Pi Attitude Zone: Self-Fulfilment
America Stays Cool
One of the great waves of societal change in North America has been enabled by… air conditioning.
The Southern shoreline of the USA is about five hundred miles long. Sixty years ago, in the aftermath of World War II, less than half a million people lived in that coastal zone. One big reason was that the climate there can be oppressively warm and humid.
Today the area is home to over 20 million people. What made the difference?
The biggest single answer is cooled air. A Cambridge University professor has called air conditioning a “physical addiction”, and “America’s most pervasive and least-noticed epidemic”.
These days AC (as it is increasingly called in the USA) is about making people’s lives more bearable by keeping them cool. It is probably no accident that “Cool!” is a universal expression of pleasure and approval.
That’s not the way things started, however. Domestic air-conditioning was an unintended by-blow of cooling systems introduced in the early part of the 20th century to industrial premises and retail spaces. The earliest success was in a Brooklyn printing plant, where humid conditions were altering the width of the rolls of paper, resulting in blurry misalignment of successive color impressions. In the 1920s, cinemas and department stores saw that their customers were wilting in the Summer heat, costing them business. Primitive air-conditioning systems turned heatwave slumps into boomtimes.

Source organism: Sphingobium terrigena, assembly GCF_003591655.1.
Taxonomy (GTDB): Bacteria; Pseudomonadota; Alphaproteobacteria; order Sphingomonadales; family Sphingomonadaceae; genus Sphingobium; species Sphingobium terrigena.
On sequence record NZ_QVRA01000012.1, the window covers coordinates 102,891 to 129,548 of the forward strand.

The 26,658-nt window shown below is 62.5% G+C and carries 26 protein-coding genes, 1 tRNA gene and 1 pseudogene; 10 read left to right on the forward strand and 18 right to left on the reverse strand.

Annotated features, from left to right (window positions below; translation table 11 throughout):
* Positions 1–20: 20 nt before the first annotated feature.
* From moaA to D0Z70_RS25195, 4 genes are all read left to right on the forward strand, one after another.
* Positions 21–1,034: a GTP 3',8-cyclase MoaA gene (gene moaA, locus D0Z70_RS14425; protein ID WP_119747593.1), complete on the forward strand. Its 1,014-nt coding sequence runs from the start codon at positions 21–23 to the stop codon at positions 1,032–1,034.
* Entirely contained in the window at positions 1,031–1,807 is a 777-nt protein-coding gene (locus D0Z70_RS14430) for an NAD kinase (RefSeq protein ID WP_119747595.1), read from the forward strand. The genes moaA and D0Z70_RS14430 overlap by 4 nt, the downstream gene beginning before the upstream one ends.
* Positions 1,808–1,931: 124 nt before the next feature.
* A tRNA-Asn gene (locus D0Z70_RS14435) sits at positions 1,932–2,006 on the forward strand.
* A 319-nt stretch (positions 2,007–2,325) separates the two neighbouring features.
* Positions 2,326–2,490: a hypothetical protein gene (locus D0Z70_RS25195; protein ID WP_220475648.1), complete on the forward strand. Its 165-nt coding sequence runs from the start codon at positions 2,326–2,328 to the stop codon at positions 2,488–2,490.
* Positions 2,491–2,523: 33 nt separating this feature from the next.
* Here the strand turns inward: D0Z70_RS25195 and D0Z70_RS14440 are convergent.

AC remained predominantly a workplace thing for decades, raising productivity in typing pools, cutting absentee rates, and improving industrial quality and productivity by cleaning the air as well as cooling it.
The migration of air conditioning into the American home eventually followed, and soon became an unstoppable transformative force. By the early 1990s nearly two-thirds of households were getting their air cooled, and the figure has grown to nearly 90%. That growth has been convincingly linked to falling disease rates and the reduction of deaths during heatwaves.
It may even have changed America’s political landscape. A study from Berkeley University in California postulates that air-conditioning facilitated the Southward migration of elderly Republican voters from North-Eastern states, thereby breaking a Democrat stranglehold on Southern politics.
On the other hand, air-conditioning consumes less energy than heating, so the North-to-South migration has reduced the national energy bill.
Pi says: how cool is that?Zone: Self-Fulfilment Country: USA / North America Product – Consumer Products